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Well, the two most highly-hyped prospects in baseball -- Stephen Strasburg and Mike Stanton -- will arrive this week. Of course, from a fantasy standpoint it's now a simple question: will they deliver?
As I explained in last week's "New Kids," I have major concerns about Stanton living up to the hype in 2010. Strasburg, on the other hand, is a completely different story. As you all know, his minor league numbers are sick: 55.1 IP, 1.30 earned run average, 65 strikeouts, 13 walks, and a .158 Batting Average Against. Honestly, minor league hitters were just no match for Strasburg's stuff.
Despite his young age, Strasburg is going to be a Top 12 starter for the rest of the year. You will undoubtedly see him near the top of RotoExperts' rankings throughout the remainder of the season. Why? He has the raw arsenal -- a mid-to-upper 90s fastball, power breaking offerings, and a developing change -- to miss bats on even his bad nights. In addition, even when hitters make contact, the 6-4, 220-pound righty, has learned how to induce mad grounders (2.06 ground out to air out ratio). Finally, and most important, Strasburg has the sweet control and advanced command within the zone to have immediate success. He truly is a once-in-a-generation pitcher.
There are only two negatives associated with Strasburg for the season. First, he will struggle to rack up wins on a poor Nationals squad. Sure, this is an organization moving in the right direction, but they still have a ways to go. Second, Strasburg will almost inevitably be shutdown at the beginning of September when he reaches his innings limit. Thus, you won't have the "S.S. Express" around down the fantasy stretch.
Enjoy Strasburg's first start Tuesday night. If you've never seen him pitch, you're in for quite an experience. This dude is worth every ounce of the publicity.
It's MLB Draft time. Who's pumped? Yeah, that's what I figured. We need a Mel Kiper-like character covering the baseball draft to get the masses more excited. Possible career path for yours truly? Pass the gel and annoying voice.
RotoExperts Executive Editor Doug Anderson and I were pumped on Thursday night when we had the opportunity to interview (No. 5 pick) Drew Pomeranz and (No. 13 pick) Chris Sale -- on our weekly Fantasy War Room radio show. In this week's NKOTD, I will hit you with a fantasy scouting report on Pomeranz. Next week we will cover Sale.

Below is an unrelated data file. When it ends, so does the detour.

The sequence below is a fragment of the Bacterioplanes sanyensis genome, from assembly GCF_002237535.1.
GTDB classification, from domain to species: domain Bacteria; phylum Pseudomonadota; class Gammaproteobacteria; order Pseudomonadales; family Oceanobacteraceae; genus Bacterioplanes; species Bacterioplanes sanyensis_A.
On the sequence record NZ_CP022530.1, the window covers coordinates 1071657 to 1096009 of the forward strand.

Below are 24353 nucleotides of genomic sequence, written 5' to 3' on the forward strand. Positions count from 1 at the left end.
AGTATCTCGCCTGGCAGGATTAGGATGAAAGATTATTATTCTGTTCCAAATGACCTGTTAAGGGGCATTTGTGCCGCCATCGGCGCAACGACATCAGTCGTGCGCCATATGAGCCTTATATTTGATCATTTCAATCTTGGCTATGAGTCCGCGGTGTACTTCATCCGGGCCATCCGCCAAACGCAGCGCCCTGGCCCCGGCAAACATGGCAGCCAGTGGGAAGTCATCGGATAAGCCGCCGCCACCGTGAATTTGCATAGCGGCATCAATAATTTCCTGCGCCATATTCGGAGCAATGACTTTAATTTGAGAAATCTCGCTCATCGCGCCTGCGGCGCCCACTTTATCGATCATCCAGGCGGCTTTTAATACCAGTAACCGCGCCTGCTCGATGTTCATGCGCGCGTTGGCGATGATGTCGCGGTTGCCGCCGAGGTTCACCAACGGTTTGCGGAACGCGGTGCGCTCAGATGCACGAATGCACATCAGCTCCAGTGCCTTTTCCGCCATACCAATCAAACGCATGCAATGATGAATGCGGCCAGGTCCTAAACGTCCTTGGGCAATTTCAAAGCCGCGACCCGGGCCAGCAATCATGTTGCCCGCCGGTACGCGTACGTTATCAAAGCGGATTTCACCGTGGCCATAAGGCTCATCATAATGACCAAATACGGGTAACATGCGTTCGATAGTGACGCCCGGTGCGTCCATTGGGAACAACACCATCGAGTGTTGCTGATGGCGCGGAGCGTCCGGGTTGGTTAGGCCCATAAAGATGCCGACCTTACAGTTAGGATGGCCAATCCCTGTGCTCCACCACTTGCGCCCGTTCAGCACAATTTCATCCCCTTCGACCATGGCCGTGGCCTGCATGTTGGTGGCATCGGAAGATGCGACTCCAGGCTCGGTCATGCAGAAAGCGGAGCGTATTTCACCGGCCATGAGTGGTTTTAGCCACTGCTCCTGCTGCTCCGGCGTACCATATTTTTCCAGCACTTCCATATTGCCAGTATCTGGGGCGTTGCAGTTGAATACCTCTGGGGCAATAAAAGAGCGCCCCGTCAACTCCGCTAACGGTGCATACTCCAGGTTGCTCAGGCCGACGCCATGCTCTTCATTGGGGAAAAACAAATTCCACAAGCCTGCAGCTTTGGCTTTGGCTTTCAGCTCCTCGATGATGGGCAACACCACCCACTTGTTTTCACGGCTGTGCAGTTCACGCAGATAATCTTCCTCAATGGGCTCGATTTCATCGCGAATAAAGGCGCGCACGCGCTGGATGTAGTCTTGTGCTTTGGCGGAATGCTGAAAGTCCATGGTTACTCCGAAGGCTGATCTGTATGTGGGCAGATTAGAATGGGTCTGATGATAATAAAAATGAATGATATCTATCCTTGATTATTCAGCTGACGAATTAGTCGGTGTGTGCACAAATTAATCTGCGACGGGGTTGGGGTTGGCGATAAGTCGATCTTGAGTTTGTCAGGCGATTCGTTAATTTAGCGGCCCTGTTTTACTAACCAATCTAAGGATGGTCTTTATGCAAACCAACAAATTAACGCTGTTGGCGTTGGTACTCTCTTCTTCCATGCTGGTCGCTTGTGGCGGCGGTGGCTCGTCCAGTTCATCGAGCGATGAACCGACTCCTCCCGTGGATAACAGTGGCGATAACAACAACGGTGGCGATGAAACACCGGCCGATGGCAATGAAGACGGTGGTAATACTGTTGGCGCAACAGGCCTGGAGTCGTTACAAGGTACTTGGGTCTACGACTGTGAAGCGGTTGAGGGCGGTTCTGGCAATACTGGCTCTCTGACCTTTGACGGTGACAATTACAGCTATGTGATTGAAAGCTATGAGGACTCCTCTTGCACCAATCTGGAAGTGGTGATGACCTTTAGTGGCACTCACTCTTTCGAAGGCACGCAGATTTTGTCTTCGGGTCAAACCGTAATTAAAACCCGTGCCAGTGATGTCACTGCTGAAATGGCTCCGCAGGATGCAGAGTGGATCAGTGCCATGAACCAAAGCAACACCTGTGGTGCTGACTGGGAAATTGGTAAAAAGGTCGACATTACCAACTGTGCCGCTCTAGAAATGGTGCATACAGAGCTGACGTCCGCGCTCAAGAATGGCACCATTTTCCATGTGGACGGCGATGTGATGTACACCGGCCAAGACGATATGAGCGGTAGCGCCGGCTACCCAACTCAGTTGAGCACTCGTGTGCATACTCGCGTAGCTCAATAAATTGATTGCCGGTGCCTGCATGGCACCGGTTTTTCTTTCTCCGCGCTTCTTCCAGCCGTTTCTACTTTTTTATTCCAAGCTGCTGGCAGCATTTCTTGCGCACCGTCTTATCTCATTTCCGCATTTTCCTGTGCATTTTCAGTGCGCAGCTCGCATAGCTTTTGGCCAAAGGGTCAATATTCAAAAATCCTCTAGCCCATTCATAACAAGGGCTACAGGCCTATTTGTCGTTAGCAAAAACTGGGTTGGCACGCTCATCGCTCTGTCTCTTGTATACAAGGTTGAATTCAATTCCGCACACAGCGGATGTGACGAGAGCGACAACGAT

The 6-5, 230-pound Pomeranz was an absolute beast in '10 with a 9-2 record, 2.24 ERA, 139 Ks, 49 BBs, and a .195 BAA in 100.2 IP. The Southeastern Conference Pitcher of the Year has a three-pitch arsenal that includes a 88-93 mph heater, 12-to-6 knuckle-curve, and a straight changeup. The knuckle-curve is his signature pitch and one Pomeranz told us he has thrown since he was 11 years old. Seriously, can you imagine stepping to into the box in middle school and seeing that knee-buckling pitch cross the plate? Fun times for those kids.
The scary part (for hitters) is Pomeranz believes his knuckle-curve has more room for growth because he has the ability to put a screwball-like action on the pitch when he changes his arm motion. As far as the change, Pomeranz conceded he "didn't have a need" to use the pitch much in college, but he plans to develop the offering more in the pros. In this prospect hound's humble opinion, whether he masters the change will dictate whether Pomeranz is a strong No. 3 starter or an above average No. 2. Unlike in college, where Pomeranz said he was reluctant to throw the pitch because it "sped up college bats," in the pros he will need it to keep advanced hitters off-balance.
Pomeranz has been a workhorse pitcher throughout his career. He told us pitch counts and innings pitched are things he "doesn't think about." You gotta love that mentality. From a fantasy standpoint, it's a huge advantage to own a pitcher who wants the ball and is willing to be an innings-eater. The more innings our starters hurl, the more stats they can compile. Notably, Pomeranz had a period this year where he had some control woes. He told us it was a "rhythm thing" and that he was "thinking too much." As he pointed out, he corrected the issue and only had six walks in his last 21 innings. In other words, Pomeranz is telling us all to chill when it comes to control questions. Consider me chilled.